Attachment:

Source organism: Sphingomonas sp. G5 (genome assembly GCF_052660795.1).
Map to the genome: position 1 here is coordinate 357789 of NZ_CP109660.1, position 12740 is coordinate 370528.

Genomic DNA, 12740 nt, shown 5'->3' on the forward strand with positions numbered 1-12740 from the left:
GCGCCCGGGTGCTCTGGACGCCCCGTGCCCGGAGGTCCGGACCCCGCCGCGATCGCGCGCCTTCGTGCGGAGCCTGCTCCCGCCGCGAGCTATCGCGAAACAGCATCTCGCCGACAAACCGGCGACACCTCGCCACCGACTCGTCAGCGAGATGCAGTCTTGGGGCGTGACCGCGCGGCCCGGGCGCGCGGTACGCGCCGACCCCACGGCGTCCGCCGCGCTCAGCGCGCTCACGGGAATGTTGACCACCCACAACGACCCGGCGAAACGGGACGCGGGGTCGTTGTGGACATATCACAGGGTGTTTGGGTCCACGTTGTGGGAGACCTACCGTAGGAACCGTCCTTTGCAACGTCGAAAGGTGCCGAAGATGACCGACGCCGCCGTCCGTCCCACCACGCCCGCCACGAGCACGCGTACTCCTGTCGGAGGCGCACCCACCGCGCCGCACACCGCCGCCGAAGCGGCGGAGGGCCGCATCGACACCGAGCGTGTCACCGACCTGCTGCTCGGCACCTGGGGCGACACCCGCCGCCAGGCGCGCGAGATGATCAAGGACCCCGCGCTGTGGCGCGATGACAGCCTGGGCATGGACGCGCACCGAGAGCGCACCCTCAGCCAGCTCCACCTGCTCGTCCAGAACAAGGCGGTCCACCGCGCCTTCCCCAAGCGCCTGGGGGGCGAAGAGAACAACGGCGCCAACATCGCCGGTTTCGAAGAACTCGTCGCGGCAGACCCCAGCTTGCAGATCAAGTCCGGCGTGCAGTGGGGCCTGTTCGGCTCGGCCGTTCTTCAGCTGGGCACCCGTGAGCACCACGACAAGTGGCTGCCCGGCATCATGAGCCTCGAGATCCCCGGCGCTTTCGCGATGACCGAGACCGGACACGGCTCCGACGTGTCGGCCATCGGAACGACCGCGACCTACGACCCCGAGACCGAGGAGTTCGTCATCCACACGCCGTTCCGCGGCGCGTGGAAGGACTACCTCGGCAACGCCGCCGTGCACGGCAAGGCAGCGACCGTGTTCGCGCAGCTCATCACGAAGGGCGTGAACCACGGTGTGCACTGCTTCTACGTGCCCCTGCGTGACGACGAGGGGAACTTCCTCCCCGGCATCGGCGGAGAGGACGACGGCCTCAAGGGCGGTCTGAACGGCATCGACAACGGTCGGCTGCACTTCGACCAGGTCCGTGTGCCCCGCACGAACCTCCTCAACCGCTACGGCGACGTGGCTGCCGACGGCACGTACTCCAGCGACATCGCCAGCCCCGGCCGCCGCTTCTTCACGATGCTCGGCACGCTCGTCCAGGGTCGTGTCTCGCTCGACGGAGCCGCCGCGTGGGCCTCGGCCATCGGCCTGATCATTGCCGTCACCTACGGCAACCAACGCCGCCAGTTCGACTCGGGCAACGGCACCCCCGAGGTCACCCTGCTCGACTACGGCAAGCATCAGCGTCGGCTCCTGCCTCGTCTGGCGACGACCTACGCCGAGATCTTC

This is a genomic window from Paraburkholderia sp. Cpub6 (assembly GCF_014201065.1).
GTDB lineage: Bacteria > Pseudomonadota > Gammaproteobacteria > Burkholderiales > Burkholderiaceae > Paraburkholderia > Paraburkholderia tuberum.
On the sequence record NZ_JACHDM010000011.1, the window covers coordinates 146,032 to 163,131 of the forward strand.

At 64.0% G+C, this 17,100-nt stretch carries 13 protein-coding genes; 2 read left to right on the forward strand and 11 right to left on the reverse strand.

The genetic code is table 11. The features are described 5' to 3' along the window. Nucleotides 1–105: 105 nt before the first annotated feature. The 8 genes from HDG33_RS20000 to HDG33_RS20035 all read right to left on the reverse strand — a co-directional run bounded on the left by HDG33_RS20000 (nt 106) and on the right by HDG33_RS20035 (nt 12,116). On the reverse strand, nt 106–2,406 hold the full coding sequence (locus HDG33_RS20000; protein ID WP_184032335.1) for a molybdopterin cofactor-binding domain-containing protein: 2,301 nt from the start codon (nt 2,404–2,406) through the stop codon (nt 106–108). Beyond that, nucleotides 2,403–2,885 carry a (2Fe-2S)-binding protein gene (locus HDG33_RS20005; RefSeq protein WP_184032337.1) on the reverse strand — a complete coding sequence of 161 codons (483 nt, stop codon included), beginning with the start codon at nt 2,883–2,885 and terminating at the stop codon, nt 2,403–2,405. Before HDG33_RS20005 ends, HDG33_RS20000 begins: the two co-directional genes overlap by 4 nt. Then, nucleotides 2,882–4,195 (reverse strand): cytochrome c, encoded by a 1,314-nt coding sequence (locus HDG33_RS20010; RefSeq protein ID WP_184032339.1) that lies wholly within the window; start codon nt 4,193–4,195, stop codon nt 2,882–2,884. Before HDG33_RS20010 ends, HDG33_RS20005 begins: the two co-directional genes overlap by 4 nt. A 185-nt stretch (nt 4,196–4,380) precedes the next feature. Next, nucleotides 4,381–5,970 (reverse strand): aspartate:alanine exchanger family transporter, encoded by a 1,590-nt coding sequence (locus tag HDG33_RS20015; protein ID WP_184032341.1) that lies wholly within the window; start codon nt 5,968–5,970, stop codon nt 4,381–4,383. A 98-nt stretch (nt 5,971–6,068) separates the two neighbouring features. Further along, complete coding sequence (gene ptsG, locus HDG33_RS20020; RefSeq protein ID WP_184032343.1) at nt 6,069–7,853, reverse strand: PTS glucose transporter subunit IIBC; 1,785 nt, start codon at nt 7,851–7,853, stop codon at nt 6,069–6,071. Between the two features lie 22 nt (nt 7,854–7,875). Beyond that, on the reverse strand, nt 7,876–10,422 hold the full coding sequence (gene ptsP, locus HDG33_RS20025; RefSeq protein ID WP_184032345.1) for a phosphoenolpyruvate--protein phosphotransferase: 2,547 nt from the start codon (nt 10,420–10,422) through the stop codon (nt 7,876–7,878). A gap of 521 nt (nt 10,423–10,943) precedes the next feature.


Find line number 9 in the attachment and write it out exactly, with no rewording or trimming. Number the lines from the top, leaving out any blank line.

The genetic code is table 11. The features are described 5' to 3' along the window. Nucleotides 1–105: 105 nt before the first annotated feature. The 8 genes from HDG33_RS20000 to HDG33_RS20035 all read right to left on the reverse strand — a co-directional run bounded on the left by HDG33_RS20000 (nt 106) and on the right by HDG33_RS20035 (nt 12,116). On the reverse strand, nt 106–2,406 hold the full coding sequence (locus HDG33_RS20000; protein ID WP_184032335.1) for a molybdopterin cofactor-binding domain-containing protein: 2,301 nt from the start codon (nt 2,404–2,406) through the stop codon (nt 106–108). Beyond that, nucleotides 2,403–2,885 carry a (2Fe-2S)-binding protein gene (locus HDG33_RS20005; RefSeq protein WP_184032337.1) on the reverse strand — a complete coding sequence of 161 codons (483 nt, stop codon included), beginning with the start codon at nt 2,883–2,885 and terminating at the stop codon, nt 2,403–2,405. Before HDG33_RS20005 ends, HDG33_RS20000 begins: the two co-directional genes overlap by 4 nt. Then, nucleotides 2,882–4,195 (reverse strand): cytochrome c, encoded by a 1,314-nt coding sequence (locus HDG33_RS20010; RefSeq protein ID WP_184032339.1) that lies wholly within the window; start codon nt 4,193–4,195, stop codon nt 2,882–2,884. Before HDG33_RS20010 ends, HDG33_RS20005 begins: the two co-directional genes overlap by 4 nt. A 185-nt stretch (nt 4,196–4,380) precedes the next feature. Next, nucleotides 4,381–5,970 (reverse strand): aspartate:alanine exchanger family transporter, encoded by a 1,590-nt coding sequence (locus tag HDG33_RS20015; protein ID WP_184032341.1) that lies wholly within the window; start codon nt 5,968–5,970, stop codon nt 4,381–4,383. A 98-nt stretch (nt 5,971–6,068) separates the two neighbouring features. Further along, complete coding sequence (gene ptsG, locus HDG33_RS20020; RefSeq protein ID WP_184032343.1) at nt 6,069–7,853, reverse strand: PTS glucose transporter subunit IIBC; 1,785 nt, start codon at nt 7,851–7,853, stop codon at nt 6,069–6,071. Between the two features lie 22 nt (nt 7,854–7,875). Beyond that, on the reverse strand, nt 7,876–10,422 hold the full coding sequence (gene ptsP, locus HDG33_RS20025; RefSeq protein ID WP_184032345.1) for a phosphoenolpyruvate--protein phosphotransferase: 2,547 nt from the start codon (nt 10,420–10,422) through the stop codon (nt 7,876–7,878). A gap of 521 nt (nt 10,423–10,943) precedes the next feature.